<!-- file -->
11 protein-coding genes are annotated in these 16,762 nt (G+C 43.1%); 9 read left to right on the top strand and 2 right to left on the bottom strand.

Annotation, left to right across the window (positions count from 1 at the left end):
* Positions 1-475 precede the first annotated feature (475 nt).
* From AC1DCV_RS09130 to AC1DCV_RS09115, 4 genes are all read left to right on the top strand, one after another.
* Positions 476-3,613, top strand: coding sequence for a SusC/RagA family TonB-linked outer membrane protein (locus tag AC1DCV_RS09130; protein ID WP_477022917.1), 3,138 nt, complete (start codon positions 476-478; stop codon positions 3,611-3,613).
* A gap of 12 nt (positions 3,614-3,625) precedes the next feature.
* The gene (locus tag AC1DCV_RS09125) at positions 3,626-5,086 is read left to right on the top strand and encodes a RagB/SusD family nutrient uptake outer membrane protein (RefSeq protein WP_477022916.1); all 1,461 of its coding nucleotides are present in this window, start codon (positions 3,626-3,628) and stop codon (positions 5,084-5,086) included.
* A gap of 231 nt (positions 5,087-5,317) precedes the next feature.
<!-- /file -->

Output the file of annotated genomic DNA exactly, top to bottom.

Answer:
11 protein-coding genes are annotated in these 16,762 nt (G+C 43.1%); 9 read left to right on the top strand and 2 right to left on the bottom strand.

Annotation, left to right across the window (positions count from 1 at the left end):
* Positions 1-475 precede the first annotated feature (475 nt).
* From AC1DCV_RS09130 to AC1DCV_RS09115, 4 genes are all read left to right on the top strand, one after another.
* Positions 476-3,613, top strand: coding sequence for a SusC/RagA family TonB-linked outer membrane protein (locus tag AC1DCV_RS09130; protein ID WP_477022917.1), 3,138 nt, complete (start codon positions 476-478; stop codon positions 3,611-3,613).
* A gap of 12 nt (positions 3,614-3,625) precedes the next feature.
* The gene (locus tag AC1DCV_RS09125) at positions 3,626-5,086 is read left to right on the top strand and encodes a RagB/SusD family nutrient uptake outer membrane protein (RefSeq protein WP_477022916.1); all 1,461 of its coding nucleotides are present in this window, start codon (positions 3,626-3,628) and stop codon (positions 5,084-5,086) included.
* A gap of 231 nt (positions 5,087-5,317) precedes the next feature.